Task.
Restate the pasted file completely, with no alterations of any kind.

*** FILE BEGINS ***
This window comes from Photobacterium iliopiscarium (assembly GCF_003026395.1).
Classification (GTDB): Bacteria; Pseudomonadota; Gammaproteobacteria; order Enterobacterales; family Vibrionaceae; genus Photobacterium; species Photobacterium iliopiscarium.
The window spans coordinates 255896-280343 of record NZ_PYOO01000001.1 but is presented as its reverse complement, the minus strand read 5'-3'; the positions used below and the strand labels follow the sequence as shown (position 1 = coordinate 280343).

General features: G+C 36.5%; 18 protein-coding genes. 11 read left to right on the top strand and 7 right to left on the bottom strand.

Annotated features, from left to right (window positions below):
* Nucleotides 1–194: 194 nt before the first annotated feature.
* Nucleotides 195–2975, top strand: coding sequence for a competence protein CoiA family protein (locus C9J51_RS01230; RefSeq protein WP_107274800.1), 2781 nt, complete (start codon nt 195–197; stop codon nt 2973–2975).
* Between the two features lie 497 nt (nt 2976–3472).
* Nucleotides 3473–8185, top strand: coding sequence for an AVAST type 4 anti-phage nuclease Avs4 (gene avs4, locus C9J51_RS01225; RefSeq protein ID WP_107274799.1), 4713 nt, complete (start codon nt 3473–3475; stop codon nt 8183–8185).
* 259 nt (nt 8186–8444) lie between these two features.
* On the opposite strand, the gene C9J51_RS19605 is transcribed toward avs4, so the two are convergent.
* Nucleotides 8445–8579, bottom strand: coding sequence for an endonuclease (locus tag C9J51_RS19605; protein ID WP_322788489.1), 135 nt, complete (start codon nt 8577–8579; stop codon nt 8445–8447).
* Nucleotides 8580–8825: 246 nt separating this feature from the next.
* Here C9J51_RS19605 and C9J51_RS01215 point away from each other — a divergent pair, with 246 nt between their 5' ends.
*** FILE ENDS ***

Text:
This window comes from Photobacterium iliopiscarium (assembly GCF_003026395.1).
Classification (GTDB): Bacteria; Pseudomonadota; Gammaproteobacteria; order Enterobacterales; family Vibrionaceae; genus Photobacterium; species Photobacterium iliopiscarium.
The window spans coordinates 255896-280343 of record NZ_PYOO01000001.1 but is presented as its reverse complement, the minus strand read 5'-3'; the positions used below and the strand labels follow the sequence as shown (position 1 = coordinate 280343).

General features: G+C 36.5%; 18 protein-coding genes. 11 read left to right on the top strand and 7 right to left on the bottom strand.

Annotated features, from left to right (window positions below):
* Nucleotides 1–194: 194 nt before the first annotated feature.
* Nucleotides 195–2975, top strand: coding sequence for a competence protein CoiA family protein (locus C9J51_RS01230; RefSeq protein WP_107274800.1), 2781 nt, complete (start codon nt 195–197; stop codon nt 2973–2975).
* Between the two features lie 497 nt (nt 2976–3472).
* Nucleotides 3473–8185, top strand: coding sequence for an AVAST type 4 anti-phage nuclease Avs4 (gene avs4, locus C9J51_RS01225; RefSeq protein ID WP_107274799.1), 4713 nt, complete (start codon nt 3473–3475; stop codon nt 8183–8185).
* 259 nt (nt 8186–8444) lie between these two features.
* On the opposite strand, the gene C9J51_RS19605 is transcribed toward avs4, so the two are convergent.
* Nucleotides 8445–8579, bottom strand: coding sequence for an endonuclease (locus tag C9J51_RS19605; protein ID WP_322788489.1), 135 nt, complete (start codon nt 8577–8579; stop codon nt 8445–8447).
* Nucleotides 8580–8825: 246 nt separating this feature from the next.
* Here C9J51_RS19605 and C9J51_RS01215 point away from each other — a divergent pair, with 246 nt between their 5' ends.